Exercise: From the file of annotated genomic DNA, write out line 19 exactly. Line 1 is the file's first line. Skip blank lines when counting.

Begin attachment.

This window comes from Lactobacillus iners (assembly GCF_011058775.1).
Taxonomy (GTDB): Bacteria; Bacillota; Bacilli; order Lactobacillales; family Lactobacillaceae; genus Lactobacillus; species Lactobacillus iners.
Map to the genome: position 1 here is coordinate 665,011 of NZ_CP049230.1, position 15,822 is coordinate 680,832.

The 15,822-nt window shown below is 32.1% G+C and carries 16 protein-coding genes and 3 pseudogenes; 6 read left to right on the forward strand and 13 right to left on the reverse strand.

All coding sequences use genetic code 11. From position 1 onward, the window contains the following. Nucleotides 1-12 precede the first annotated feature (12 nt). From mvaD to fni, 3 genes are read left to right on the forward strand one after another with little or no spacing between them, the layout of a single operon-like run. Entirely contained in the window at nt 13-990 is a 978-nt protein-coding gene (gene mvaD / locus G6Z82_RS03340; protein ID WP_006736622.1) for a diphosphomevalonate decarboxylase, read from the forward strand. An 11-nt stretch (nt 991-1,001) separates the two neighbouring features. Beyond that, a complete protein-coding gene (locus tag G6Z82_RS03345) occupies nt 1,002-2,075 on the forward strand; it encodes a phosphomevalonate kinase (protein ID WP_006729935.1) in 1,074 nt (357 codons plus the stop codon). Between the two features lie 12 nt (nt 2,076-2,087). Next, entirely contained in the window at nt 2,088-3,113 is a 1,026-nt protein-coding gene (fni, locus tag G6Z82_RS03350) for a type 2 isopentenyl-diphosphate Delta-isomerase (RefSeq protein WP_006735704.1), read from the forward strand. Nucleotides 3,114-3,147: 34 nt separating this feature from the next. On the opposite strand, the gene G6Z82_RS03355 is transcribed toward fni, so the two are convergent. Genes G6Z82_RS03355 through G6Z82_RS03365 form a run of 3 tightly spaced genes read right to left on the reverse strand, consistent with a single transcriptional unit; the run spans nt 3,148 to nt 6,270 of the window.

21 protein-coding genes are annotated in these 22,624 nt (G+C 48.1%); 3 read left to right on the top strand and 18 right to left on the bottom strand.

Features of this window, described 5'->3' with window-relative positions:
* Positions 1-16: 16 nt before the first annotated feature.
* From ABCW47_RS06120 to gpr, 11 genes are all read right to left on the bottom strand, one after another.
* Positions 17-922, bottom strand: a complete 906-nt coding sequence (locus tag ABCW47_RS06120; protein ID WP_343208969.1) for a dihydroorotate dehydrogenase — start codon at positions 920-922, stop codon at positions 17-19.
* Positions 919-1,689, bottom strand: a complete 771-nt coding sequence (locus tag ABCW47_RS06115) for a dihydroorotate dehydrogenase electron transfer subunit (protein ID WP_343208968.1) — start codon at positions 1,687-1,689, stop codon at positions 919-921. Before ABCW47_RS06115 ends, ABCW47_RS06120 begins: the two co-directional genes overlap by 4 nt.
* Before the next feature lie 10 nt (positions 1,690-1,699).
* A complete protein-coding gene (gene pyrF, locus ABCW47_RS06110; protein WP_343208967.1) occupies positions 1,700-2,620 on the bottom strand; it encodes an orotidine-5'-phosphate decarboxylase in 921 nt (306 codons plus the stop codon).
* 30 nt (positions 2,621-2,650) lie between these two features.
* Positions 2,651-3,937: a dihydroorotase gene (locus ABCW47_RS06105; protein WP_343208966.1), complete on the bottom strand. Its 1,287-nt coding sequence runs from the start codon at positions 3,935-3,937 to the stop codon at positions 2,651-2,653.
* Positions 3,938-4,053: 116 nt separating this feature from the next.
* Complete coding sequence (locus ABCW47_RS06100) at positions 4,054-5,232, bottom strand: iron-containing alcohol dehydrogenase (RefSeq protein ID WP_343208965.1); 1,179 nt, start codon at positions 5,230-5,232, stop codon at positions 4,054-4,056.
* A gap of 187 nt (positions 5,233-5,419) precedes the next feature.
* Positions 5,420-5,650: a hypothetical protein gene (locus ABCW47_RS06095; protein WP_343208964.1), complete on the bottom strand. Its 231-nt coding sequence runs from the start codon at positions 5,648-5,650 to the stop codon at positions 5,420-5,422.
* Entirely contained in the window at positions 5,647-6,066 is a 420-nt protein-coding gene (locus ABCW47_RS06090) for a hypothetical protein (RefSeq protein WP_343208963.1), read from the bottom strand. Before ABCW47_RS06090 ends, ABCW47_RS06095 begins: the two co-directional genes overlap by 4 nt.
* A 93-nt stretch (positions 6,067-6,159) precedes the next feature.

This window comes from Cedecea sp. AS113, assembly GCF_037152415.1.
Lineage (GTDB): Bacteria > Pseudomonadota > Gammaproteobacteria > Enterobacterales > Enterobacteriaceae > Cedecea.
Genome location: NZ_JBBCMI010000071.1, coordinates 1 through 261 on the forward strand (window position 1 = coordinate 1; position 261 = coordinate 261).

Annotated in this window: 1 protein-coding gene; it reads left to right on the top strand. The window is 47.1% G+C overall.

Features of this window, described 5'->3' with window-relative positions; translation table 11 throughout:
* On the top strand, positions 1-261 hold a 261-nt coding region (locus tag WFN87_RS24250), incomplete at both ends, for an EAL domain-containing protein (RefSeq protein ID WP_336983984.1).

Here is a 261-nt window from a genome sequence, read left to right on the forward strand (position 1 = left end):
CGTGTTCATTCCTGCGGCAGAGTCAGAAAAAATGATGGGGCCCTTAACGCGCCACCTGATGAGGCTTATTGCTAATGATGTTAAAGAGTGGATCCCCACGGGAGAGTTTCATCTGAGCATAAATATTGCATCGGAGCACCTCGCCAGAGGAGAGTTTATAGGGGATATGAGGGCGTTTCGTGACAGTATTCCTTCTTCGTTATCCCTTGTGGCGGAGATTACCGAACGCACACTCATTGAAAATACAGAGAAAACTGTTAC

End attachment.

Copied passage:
* Positions 5,420-5,650: a hypothetical protein gene (locus ABCW47_RS06095; protein WP_343208964.1), complete on the bottom strand. Its 231-nt coding sequence runs from the start codon at positions 5,648-5,650 to the stop codon at positions 5,420-5,422.